… However, in our shop we only do pro-overhauls and usually for pro players… Even after hours or days of tuning and toning work, there is still room for improvement on every saxophone I work on…."

Well, aren't you lucky! Most technicians have to do several cheap and nasty, or good student horns for every pro horn they work on. And ther is no way they could say in business spending many hours on tuning of these horns which are their bread and butter!!!

"…1 or 2mm's makes a difference. It makes all the difference…."

Sometimes yes, and sometimes no. First, there is no way that the bulk of my customers want double action in the way a stack key links to another key. So openings of stack keys are governed by the openings of each other. If the horn is well designed, then the compromises are such that there are no significanlty dead or out of tune notes.

As a consequence of this, then some keys will have an opening that is fussy, while others will be opening past the point where a mm more or less makes any difference to clarity or tuning.

Yes, of course there are some keys such as low C, where careful compromise is vital, but on most saxes there are also keys where fussiness is simply not an issue. The key opens a comfortable distance, and the clarity and tuning do not change with a mm more or less of opening.

"… A properly set up saxophone is a thing of beauty. That last bit, the tuning and toning part of the job, after the key work is quiet and everything is right, is what makes the work special…"

No dispute with that at all, and I admire attention to detail (both yours and mine!)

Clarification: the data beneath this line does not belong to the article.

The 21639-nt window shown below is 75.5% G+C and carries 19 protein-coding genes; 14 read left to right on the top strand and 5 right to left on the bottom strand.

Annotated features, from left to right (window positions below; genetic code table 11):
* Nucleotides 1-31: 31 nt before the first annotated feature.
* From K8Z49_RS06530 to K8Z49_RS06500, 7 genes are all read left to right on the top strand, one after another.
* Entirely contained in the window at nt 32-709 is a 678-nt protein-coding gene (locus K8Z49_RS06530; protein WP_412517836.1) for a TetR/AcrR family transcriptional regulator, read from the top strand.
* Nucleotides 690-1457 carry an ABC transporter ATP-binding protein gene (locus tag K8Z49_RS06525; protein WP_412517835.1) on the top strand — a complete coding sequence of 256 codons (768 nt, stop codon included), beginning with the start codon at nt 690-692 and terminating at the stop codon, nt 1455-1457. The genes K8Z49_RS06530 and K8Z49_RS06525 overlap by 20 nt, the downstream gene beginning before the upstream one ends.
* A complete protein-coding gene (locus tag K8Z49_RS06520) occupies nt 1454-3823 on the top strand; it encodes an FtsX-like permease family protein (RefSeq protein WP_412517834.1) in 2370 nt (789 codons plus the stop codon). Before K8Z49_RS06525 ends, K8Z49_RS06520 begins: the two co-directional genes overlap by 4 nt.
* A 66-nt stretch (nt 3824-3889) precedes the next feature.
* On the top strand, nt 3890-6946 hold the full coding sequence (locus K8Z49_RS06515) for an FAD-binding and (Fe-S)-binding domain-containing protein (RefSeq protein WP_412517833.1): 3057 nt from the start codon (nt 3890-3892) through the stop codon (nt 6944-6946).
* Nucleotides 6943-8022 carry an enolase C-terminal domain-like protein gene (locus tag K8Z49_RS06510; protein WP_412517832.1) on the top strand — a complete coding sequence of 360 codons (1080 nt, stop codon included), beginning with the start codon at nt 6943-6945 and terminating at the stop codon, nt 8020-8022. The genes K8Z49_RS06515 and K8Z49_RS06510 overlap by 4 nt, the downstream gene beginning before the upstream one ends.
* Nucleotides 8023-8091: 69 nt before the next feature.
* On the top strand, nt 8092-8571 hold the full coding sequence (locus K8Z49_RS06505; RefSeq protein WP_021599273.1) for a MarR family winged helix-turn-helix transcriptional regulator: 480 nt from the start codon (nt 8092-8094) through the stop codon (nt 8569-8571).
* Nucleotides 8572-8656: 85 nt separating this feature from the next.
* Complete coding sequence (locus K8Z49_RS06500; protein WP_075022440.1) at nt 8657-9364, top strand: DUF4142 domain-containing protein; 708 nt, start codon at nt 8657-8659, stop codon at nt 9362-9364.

However if you spend hours getting a horn perfectly (no such thing actually) in tune for your embouchure, or anay player's embouchure, then the next pedantic player, with slightly different embouchure habits, will more than likely find it out of tune, if we are looking at those last few centimes.

The reality is that for the vast bulk of sax players, paying for all this "hours or days" of pedanticity, which to a degree is tilting at windmills, is out of the question. Yes, there are the exceptions.

And in case you were wondering, It is very, very rare for a sax customer of mine to test play and comment on the tuning of a note here and there, and some of my customers are very fine players.

We have to keep in touch with reality here!

"The quick dismissal of the importance of proper key set-up on a saxophone makes me uneasy."

I think you misunderstand me. Of course I correct glaring errors of venting, and also many that the customer has not even noticed, and any that the customer wants attended to, but we have to keep in touch with reality here… it is crazy to spend "hours or days" correcting something that for the customer is not a problem. I am wary of altering something from what a customer is used to and likes, to something I think is more ideal but which he actually dislikes, or dislikes paying a lot for the time involved.

"…. Similar to when a guy says, "This is the first horn I have changed pads, but I'm sure I got out ALL the leaks." Then I look at a horn on my bench and consider that I will never have all the leaks out."

Sorry, I don't follow you. I would never say that an instrument was perfectly leak free. We are using materials with at least some degree of porosity.